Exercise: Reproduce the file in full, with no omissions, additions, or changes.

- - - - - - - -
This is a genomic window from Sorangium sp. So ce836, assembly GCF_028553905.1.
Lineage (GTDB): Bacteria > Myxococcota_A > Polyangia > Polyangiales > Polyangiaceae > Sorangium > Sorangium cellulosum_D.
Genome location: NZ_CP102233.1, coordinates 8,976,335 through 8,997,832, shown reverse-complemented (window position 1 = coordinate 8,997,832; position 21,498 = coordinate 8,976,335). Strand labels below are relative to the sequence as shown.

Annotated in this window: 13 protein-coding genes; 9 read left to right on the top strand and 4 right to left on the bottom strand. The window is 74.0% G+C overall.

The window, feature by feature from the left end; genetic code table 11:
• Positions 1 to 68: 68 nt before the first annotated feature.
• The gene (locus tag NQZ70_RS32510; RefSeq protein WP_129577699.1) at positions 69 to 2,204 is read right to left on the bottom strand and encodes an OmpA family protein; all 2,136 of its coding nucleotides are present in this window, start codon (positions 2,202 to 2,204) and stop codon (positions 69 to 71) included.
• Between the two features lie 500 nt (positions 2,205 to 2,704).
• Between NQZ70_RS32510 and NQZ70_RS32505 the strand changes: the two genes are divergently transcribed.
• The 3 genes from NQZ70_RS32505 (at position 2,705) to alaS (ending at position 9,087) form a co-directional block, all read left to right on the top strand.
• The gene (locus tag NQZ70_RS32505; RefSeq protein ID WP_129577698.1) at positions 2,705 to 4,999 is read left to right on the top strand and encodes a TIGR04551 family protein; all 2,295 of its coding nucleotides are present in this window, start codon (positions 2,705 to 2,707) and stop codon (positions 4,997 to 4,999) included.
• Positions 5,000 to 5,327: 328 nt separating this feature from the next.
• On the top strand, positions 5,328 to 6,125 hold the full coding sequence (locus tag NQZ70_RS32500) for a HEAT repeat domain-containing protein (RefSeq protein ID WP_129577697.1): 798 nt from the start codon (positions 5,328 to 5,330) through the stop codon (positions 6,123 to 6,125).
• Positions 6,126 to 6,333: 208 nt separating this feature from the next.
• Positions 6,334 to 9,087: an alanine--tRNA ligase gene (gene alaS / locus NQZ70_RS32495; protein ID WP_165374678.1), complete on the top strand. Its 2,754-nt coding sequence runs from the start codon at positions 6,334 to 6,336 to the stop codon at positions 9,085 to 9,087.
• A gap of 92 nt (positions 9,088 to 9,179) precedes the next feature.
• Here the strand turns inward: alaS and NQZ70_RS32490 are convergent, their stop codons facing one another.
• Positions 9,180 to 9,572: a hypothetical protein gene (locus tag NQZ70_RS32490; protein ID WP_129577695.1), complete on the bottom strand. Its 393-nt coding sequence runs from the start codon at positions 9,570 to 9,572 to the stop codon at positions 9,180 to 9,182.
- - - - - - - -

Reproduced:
This is a genomic window from Sorangium sp. So ce836, assembly GCF_028553905.1.
Lineage (GTDB): Bacteria > Myxococcota_A > Polyangia > Polyangiales > Polyangiaceae > Sorangium > Sorangium cellulosum_D.
Genome location: NZ_CP102233.1, coordinates 8,976,335 through 8,997,832, shown reverse-complemented (window position 1 = coordinate 8,997,832; position 21,498 = coordinate 8,976,335). Strand labels below are relative to the sequence as shown.

Annotated in this window: 13 protein-coding genes; 9 read left to right on the top strand and 4 right to left on the bottom strand. The window is 74.0% G+C overall.

The window, feature by feature from the left end; genetic code table 11:
• Positions 1 to 68: 68 nt before the first annotated feature.
• The gene (locus tag NQZ70_RS32510; RefSeq protein WP_129577699.1) at positions 69 to 2,204 is read right to left on the bottom strand and encodes an OmpA family protein; all 2,136 of its coding nucleotides are present in this window, start codon (positions 2,202 to 2,204) and stop codon (positions 69 to 71) included.
• Between the two features lie 500 nt (positions 2,205 to 2,704).
• Between NQZ70_RS32510 and NQZ70_RS32505 the strand changes: the two genes are divergently transcribed.
• The 3 genes from NQZ70_RS32505 (at position 2,705) to alaS (ending at position 9,087) form a co-directional block, all read left to right on the top strand.
• The gene (locus tag NQZ70_RS32505; RefSeq protein ID WP_129577698.1) at positions 2,705 to 4,999 is read left to right on the top strand and encodes a TIGR04551 family protein; all 2,295 of its coding nucleotides are present in this window, start codon (positions 2,705 to 2,707) and stop codon (positions 4,997 to 4,999) included.
• Positions 5,000 to 5,327: 328 nt separating this feature from the next.
• On the top strand, positions 5,328 to 6,125 hold the full coding sequence (locus tag NQZ70_RS32500) for a HEAT repeat domain-containing protein (RefSeq protein ID WP_129577697.1): 798 nt from the start codon (positions 5,328 to 5,330) through the stop codon (positions 6,123 to 6,125).
• Positions 6,126 to 6,333: 208 nt separating this feature from the next.
• Positions 6,334 to 9,087: an alanine--tRNA ligase gene (gene alaS / locus NQZ70_RS32495; protein ID WP_165374678.1), complete on the top strand. Its 2,754-nt coding sequence runs from the start codon at positions 6,334 to 6,336 to the stop codon at positions 9,085 to 9,087.
• A gap of 92 nt (positions 9,088 to 9,179) precedes the next feature.
• Here the strand turns inward: alaS and NQZ70_RS32490 are convergent, their stop codons facing one another.
• Positions 9,180 to 9,572: a hypothetical protein gene (locus tag NQZ70_RS32490; protein ID WP_129577695.1), complete on the bottom strand. Its 393-nt coding sequence runs from the start codon at positions 9,570 to 9,572 to the stop codon at positions 9,180 to 9,182.